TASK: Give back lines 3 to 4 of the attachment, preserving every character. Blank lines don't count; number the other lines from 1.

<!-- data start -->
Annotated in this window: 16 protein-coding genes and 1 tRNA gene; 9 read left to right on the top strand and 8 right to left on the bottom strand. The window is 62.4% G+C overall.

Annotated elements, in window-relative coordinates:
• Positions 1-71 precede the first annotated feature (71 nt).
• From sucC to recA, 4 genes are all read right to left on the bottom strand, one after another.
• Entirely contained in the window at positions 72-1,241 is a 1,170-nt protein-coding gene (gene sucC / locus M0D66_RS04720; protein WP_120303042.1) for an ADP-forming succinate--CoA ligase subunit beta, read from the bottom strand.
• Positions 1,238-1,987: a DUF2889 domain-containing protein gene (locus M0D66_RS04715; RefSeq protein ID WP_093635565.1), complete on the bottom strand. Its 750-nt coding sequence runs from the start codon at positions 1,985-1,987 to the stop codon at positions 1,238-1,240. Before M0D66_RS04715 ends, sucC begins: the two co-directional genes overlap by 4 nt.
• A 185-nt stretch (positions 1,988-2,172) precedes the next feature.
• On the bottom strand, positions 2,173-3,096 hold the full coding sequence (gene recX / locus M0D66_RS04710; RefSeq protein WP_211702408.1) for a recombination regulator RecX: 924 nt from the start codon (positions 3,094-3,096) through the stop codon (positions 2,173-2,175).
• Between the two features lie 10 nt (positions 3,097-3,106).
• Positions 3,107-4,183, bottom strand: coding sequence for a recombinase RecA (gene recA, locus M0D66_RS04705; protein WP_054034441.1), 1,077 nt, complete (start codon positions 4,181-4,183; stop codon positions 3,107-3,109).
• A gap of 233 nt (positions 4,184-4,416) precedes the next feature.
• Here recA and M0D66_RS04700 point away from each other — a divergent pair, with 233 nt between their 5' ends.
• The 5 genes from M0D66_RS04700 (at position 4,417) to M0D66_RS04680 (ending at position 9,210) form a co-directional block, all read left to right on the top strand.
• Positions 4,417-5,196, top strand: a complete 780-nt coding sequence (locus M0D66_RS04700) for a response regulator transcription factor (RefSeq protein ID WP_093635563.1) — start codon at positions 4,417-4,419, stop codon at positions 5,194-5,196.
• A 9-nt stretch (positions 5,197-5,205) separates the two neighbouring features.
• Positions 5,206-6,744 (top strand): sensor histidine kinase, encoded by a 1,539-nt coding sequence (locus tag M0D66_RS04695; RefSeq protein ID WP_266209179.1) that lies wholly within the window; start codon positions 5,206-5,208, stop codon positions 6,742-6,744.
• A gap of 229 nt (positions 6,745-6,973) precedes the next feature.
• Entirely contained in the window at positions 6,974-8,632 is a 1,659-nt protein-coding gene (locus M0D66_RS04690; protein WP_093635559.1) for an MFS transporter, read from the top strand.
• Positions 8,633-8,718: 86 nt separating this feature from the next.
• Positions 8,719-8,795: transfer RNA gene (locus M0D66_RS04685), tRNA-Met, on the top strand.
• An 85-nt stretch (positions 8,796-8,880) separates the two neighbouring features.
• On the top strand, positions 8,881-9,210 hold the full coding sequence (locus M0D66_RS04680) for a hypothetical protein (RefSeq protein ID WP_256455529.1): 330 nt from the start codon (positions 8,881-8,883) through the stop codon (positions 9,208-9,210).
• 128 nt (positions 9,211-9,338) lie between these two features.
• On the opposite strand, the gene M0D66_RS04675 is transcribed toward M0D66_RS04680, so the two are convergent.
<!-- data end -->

• Positions 1-71 precede the first annotated feature (71 nt).
• From sucC to recA, 4 genes are all read right to left on the bottom strand, one after another.